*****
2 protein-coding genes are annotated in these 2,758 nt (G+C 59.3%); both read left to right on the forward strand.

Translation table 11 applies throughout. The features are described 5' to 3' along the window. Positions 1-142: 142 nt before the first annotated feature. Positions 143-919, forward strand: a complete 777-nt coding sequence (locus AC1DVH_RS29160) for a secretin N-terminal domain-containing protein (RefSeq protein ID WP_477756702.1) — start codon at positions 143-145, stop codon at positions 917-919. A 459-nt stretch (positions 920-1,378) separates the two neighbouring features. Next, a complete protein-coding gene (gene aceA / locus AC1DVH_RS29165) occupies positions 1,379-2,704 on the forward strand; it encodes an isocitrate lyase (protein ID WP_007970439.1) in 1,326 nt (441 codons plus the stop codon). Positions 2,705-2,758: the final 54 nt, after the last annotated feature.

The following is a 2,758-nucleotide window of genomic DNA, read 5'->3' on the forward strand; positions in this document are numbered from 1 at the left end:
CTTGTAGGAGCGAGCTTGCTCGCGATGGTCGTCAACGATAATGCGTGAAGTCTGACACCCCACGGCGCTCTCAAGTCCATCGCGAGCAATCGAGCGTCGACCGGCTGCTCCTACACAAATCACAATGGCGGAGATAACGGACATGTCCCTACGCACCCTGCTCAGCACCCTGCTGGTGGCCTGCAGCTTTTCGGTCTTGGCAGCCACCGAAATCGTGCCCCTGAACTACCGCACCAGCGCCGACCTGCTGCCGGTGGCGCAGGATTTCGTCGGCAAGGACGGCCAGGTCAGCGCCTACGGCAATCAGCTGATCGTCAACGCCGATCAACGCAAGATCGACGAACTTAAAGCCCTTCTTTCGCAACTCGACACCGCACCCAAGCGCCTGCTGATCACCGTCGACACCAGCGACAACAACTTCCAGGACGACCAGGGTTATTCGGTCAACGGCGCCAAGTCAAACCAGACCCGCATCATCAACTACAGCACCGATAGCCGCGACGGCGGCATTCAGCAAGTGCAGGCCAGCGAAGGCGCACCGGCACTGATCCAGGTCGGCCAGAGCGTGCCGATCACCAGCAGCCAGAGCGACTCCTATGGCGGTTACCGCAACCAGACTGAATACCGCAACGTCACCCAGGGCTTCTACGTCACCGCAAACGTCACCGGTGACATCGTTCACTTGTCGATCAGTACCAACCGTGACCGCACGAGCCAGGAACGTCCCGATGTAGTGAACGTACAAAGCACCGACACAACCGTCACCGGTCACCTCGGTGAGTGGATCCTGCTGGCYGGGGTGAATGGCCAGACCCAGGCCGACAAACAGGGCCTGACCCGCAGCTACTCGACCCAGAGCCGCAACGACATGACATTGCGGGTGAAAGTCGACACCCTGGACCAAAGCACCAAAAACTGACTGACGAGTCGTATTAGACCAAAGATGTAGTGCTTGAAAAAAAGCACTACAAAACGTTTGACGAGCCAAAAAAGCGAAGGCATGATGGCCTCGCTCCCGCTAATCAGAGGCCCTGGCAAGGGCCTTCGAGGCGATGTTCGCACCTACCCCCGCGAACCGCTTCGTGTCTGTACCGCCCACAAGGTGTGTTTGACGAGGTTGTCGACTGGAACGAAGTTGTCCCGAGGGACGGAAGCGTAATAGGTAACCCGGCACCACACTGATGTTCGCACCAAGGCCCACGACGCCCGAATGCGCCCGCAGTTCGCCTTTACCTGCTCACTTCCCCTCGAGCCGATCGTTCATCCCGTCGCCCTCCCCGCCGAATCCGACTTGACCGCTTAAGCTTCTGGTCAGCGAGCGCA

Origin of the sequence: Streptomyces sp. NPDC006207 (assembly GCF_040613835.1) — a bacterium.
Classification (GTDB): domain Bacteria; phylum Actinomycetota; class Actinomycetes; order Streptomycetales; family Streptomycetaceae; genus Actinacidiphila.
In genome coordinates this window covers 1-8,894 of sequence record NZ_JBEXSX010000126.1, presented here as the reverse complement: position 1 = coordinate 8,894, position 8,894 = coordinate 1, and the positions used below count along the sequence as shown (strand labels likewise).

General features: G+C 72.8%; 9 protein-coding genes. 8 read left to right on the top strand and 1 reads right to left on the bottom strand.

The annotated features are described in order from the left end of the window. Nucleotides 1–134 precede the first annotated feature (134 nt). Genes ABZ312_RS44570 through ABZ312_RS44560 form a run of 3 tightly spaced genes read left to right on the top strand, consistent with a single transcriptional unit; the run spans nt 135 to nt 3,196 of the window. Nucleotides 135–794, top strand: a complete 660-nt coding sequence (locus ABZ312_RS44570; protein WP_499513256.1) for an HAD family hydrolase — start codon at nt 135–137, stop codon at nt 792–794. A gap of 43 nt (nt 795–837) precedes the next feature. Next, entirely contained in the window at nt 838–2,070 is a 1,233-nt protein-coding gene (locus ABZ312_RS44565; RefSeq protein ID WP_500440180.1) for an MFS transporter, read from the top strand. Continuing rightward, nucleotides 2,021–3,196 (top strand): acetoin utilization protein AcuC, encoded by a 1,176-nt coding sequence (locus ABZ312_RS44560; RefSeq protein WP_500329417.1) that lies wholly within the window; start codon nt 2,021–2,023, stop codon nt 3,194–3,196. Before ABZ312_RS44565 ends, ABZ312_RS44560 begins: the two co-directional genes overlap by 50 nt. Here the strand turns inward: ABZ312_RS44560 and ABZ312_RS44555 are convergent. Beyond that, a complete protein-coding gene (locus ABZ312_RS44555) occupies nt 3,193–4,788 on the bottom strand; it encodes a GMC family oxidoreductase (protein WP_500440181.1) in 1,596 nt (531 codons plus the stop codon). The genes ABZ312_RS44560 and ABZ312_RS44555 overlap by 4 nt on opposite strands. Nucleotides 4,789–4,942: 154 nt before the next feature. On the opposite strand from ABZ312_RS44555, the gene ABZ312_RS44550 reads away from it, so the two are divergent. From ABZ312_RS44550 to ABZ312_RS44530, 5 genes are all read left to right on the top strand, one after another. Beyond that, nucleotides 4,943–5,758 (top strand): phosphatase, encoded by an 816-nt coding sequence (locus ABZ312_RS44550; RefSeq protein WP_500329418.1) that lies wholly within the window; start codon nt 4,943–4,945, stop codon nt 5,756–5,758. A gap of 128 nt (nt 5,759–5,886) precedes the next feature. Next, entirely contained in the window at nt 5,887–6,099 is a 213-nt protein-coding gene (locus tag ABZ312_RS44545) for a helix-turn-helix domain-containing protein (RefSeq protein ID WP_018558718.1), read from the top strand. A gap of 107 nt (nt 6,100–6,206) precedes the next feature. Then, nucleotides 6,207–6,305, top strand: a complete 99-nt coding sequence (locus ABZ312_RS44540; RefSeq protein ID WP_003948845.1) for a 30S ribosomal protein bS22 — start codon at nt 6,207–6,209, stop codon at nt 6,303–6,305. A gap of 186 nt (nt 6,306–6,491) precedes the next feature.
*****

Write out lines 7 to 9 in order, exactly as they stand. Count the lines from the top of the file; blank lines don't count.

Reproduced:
In genome coordinates this window covers 1-8,894 of sequence record NZ_JBEXSX010000126.1, presented here as the reverse complement: position 1 = coordinate 8,894, position 8,894 = coordinate 1, and the positions used below count along the sequence as shown (strand labels likewise).

General features: G+C 72.8%; 9 protein-coding genes. 8 read left to right on the top strand and 1 reads right to left on the bottom strand.

The annotated features are described in order from the left end of the window. Nucleotides 1–134 precede the first annotated feature (134 nt). Genes ABZ312_RS44570 through ABZ312_RS44560 form a run of 3 tightly spaced genes read left to right on the top strand, consistent with a single transcriptional unit; the run spans nt 135 to nt 3,196 of the window. Nucleotides 135–794, top strand: a complete 660-nt coding sequence (locus ABZ312_RS44570; protein WP_499513256.1) for an HAD family hydrolase — start codon at nt 135–137, stop codon at nt 792–794. A gap of 43 nt (nt 795–837) precedes the next feature. Next, entirely contained in the window at nt 838–2,070 is a 1,233-nt protein-coding gene (locus ABZ312_RS44565; RefSeq protein ID WP_500440180.1) for an MFS transporter, read from the top strand. Continuing rightward, nucleotides 2,021–3,196 (top strand): acetoin utilization protein AcuC, encoded by a 1,176-nt coding sequence (locus ABZ312_RS44560; RefSeq protein WP_500329417.1) that lies wholly within the window; start codon nt 2,021–2,023, stop codon nt 3,194–3,196. Before ABZ312_RS44565 ends, ABZ312_RS44560 begins: the two co-directional genes overlap by 50 nt. Here the strand turns inward: ABZ312_RS44560 and ABZ312_RS44555 are convergent. Beyond that, a complete protein-coding gene (locus ABZ312_RS44555) occupies nt 3,193–4,788 on the bottom strand; it encodes a GMC family oxidoreductase (protein WP_500440181.1) in 1,596 nt (531 codons plus the stop codon). The genes ABZ312_RS44560 and ABZ312_RS44555 overlap by 4 nt on opposite strands. Nucleotides 4,789–4,942: 154 nt before the next feature. On the opposite strand from ABZ312_RS44555, the gene ABZ312_RS44550 reads away from it, so the two are divergent. From ABZ312_RS44550 to ABZ312_RS44530, 5 genes are all read left to right on the top strand, one after another. Beyond that, nucleotides 4,943–5,758 (top strand): phosphatase, encoded by an 816-nt coding sequence (locus ABZ312_RS44550; RefSeq protein WP_500329418.1) that lies wholly within the window; start codon nt 4,943–4,945, stop codon nt 5,756–5,758. A gap of 128 nt (nt 5,759–5,886) precedes the next feature. Next, entirely contained in the window at nt 5,887–6,099 is a 213-nt protein-coding gene (locus tag ABZ312_RS44545) for a helix-turn-helix domain-containing protein (RefSeq protein ID WP_018558718.1), read from the top strand. A gap of 107 nt (nt 6,100–6,206) precedes the next feature. Then, nucleotides 6,207–6,305, top strand: a complete 99-nt coding sequence (locus ABZ312_RS44540; RefSeq protein ID WP_003948845.1) for a 30S ribosomal protein bS22 — start codon at nt 6,207–6,209, stop codon at nt 6,303–6,305. A gap of 186 nt (nt 6,306–6,491) precedes the next feature.